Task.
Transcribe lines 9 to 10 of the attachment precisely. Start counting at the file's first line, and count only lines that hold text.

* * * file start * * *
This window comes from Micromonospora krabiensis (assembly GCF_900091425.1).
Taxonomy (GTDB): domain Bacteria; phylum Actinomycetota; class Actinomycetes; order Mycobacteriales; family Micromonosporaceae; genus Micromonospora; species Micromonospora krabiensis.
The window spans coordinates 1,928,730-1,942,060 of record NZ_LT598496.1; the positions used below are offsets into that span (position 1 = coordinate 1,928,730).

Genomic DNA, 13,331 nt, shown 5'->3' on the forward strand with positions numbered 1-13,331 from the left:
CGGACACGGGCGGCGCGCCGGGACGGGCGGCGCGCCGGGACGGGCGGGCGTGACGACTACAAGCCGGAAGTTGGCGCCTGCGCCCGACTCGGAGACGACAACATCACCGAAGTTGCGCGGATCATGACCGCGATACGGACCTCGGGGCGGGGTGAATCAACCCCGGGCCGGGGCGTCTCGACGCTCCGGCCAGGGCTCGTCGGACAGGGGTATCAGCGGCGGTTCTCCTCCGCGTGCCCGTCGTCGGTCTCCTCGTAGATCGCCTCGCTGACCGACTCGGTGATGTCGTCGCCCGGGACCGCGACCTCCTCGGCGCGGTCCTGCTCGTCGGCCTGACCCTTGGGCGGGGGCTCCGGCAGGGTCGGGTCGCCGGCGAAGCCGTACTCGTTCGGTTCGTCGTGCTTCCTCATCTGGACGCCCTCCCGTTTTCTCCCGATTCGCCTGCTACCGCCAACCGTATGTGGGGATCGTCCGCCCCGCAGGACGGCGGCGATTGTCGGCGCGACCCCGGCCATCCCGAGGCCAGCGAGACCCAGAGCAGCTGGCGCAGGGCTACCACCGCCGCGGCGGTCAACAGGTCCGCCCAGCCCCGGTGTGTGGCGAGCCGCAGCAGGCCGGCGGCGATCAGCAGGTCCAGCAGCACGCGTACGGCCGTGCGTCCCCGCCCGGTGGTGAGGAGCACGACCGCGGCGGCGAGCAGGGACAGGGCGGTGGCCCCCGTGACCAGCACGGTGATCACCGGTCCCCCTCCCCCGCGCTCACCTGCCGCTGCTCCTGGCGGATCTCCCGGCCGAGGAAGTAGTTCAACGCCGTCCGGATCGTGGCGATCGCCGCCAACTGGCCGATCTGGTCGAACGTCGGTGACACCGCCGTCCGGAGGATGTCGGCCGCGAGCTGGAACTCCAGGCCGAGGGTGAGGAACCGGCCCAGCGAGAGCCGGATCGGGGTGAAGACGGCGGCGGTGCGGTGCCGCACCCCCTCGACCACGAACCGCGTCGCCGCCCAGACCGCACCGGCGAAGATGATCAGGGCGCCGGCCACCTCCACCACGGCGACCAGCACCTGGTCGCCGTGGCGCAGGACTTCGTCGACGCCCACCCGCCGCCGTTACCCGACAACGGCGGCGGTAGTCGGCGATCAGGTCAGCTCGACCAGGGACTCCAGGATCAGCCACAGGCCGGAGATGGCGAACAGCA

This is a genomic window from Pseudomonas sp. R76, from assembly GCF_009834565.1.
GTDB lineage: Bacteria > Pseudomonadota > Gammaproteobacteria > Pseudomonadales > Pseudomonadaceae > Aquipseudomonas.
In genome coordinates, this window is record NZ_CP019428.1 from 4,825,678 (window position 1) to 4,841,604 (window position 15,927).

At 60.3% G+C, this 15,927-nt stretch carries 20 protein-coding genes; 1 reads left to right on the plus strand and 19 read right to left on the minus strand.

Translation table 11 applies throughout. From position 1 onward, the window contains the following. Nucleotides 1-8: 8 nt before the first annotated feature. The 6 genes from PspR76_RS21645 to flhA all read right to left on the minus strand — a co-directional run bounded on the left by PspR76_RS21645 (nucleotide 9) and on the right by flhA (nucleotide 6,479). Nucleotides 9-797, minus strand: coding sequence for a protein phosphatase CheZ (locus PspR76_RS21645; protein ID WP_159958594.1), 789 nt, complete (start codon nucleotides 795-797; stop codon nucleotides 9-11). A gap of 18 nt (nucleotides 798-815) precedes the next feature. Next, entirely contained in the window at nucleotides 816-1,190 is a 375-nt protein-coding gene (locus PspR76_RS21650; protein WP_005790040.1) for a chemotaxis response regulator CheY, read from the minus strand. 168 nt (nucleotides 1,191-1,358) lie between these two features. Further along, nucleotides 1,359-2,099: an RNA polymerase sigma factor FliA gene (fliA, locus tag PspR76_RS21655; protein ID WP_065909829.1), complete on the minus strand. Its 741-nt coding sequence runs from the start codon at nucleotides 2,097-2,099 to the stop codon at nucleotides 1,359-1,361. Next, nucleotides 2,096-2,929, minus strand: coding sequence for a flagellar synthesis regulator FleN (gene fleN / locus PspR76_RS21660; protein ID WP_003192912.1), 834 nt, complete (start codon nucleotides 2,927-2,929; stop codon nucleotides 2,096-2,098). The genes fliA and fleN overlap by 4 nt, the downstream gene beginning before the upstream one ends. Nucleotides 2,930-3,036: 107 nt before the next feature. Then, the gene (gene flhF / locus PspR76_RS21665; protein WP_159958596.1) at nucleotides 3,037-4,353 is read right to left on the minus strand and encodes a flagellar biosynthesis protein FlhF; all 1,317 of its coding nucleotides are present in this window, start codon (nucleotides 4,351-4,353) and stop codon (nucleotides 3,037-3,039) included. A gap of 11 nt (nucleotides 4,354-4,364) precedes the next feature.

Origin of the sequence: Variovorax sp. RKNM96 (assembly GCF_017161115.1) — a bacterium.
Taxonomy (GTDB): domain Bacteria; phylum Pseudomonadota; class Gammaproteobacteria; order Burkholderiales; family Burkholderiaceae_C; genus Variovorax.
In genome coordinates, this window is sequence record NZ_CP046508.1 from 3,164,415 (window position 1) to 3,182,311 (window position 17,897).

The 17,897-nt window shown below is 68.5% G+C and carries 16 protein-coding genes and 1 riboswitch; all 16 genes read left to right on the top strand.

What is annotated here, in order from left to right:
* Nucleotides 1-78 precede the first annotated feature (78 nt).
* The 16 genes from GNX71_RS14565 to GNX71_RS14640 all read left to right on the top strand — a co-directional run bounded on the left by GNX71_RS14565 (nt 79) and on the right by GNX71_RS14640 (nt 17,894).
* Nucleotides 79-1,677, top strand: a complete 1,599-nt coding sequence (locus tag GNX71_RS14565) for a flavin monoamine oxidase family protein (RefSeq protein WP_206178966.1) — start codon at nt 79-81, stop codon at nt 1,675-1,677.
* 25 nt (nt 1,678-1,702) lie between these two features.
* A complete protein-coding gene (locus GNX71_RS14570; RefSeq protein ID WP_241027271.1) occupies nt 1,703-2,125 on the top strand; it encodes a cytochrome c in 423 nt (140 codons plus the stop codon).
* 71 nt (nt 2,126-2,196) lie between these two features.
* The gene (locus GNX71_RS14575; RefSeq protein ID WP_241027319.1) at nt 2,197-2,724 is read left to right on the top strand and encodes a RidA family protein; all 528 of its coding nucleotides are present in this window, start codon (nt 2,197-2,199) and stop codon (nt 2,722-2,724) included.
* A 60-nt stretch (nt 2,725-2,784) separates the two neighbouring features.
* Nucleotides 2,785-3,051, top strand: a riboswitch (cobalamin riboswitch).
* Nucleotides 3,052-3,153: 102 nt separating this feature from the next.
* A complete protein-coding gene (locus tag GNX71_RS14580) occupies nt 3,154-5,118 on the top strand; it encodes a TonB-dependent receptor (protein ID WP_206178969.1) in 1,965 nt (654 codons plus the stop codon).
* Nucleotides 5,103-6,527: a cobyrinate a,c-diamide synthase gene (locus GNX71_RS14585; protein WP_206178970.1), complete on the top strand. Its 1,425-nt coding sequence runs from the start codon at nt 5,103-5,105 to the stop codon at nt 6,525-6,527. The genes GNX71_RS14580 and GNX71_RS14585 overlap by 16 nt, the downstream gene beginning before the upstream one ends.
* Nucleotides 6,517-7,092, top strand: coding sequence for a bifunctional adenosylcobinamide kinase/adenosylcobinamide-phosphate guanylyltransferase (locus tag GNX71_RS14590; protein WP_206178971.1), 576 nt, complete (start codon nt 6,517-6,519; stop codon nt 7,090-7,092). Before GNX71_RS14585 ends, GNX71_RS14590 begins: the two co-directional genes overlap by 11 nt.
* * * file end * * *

At 60.3% G+C, this 15,927-nt stretch carries 20 protein-coding genes; 1 reads left to right on the plus strand and 19 read right to left on the minus strand.

Translation table 11 applies throughout. From position 1 onward, the window contains the following. Nucleotides 1-8: 8 nt before the first annotated feature. The 6 genes from PspR76_RS21645 to flhA all read right to left on the minus strand — a co-directional run bounded on the left by PspR76_RS21645 (nucleotide 9) and on the right by flhA (nucleotide 6,479). Nucleotides 9-797, minus strand: coding sequence for a protein phosphatase CheZ (locus PspR76_RS21645; protein ID WP_159958594.1), 789 nt, complete (start codon nucleotides 795-797; stop codon nucleotides 9-11). A gap of 18 nt (nucleotides 798-815) precedes the next feature. Next, entirely contained in the window at nucleotides 816-1,190 is a 375-nt protein-coding gene (locus PspR76_RS21650; protein WP_005790040.1) for a chemotaxis response regulator CheY, read from the minus strand. 168 nt (nucleotides 1,191-1,358) lie between these two features. Further along, nucleotides 1,359-2,099: an RNA polymerase sigma factor FliA gene (fliA, locus tag PspR76_RS21655; protein ID WP_065909829.1), complete on the minus strand. Its 741-nt coding sequence runs from the start codon at nucleotides 2,097-2,099 to the stop codon at nucleotides 1,359-1,361. Next, nucleotides 2,096-2,929, minus strand: coding sequence for a flagellar synthesis regulator FleN (gene fleN / locus PspR76_RS21660; protein ID WP_003192912.1), 834 nt, complete (start codon nucleotides 2,927-2,929; stop codon nucleotides 2,096-2,098). The genes fliA and fleN overlap by 4 nt, the downstream gene beginning before the upstream one ends. Nucleotides 2,930-3,036: 107 nt before the next feature. Then, the gene (gene flhF / locus PspR76_RS21665; protein WP_159958596.1) at nucleotides 3,037-4,353 is read right to left on the minus strand and encodes a flagellar biosynthesis protein FlhF; all 1,317 of its coding nucleotides are present in this window, start codon (nucleotides 4,351-4,353) and stop codon (nucleotides 3,037-3,039) included. A gap of 11 nt (nucleotides 4,354-4,364) precedes the next feature.